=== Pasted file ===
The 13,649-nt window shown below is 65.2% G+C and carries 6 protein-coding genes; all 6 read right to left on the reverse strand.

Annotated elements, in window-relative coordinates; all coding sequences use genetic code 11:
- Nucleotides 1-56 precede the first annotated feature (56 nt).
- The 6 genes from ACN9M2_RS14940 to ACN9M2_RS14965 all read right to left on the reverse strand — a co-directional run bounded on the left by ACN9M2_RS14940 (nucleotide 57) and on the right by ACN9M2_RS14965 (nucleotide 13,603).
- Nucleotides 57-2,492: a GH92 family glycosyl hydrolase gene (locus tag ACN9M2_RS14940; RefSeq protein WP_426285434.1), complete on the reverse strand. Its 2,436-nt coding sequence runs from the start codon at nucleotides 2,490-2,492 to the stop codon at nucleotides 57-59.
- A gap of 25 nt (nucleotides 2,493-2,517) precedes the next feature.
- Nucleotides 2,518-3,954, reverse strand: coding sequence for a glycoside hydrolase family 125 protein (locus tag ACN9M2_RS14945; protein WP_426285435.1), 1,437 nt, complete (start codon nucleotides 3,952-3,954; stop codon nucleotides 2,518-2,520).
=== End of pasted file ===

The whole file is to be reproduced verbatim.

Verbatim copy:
The 13,649-nt window shown below is 65.2% G+C and carries 6 protein-coding genes; all 6 read right to left on the reverse strand.

Annotated elements, in window-relative coordinates; all coding sequences use genetic code 11:
- Nucleotides 1-56 precede the first annotated feature (56 nt).
- The 6 genes from ACN9M2_RS14940 to ACN9M2_RS14965 all read right to left on the reverse strand — a co-directional run bounded on the left by ACN9M2_RS14940 (nucleotide 57) and on the right by ACN9M2_RS14965 (nucleotide 13,603).
- Nucleotides 57-2,492: a GH92 family glycosyl hydrolase gene (locus tag ACN9M2_RS14940; RefSeq protein WP_426285434.1), complete on the reverse strand. Its 2,436-nt coding sequence runs from the start codon at nucleotides 2,490-2,492 to the stop codon at nucleotides 57-59.
- A gap of 25 nt (nucleotides 2,493-2,517) precedes the next feature.
- Nucleotides 2,518-3,954, reverse strand: coding sequence for a glycoside hydrolase family 125 protein (locus tag ACN9M2_RS14945; protein WP_426285435.1), 1,437 nt, complete (start codon nucleotides 3,952-3,954; stop codon nucleotides 2,518-2,520).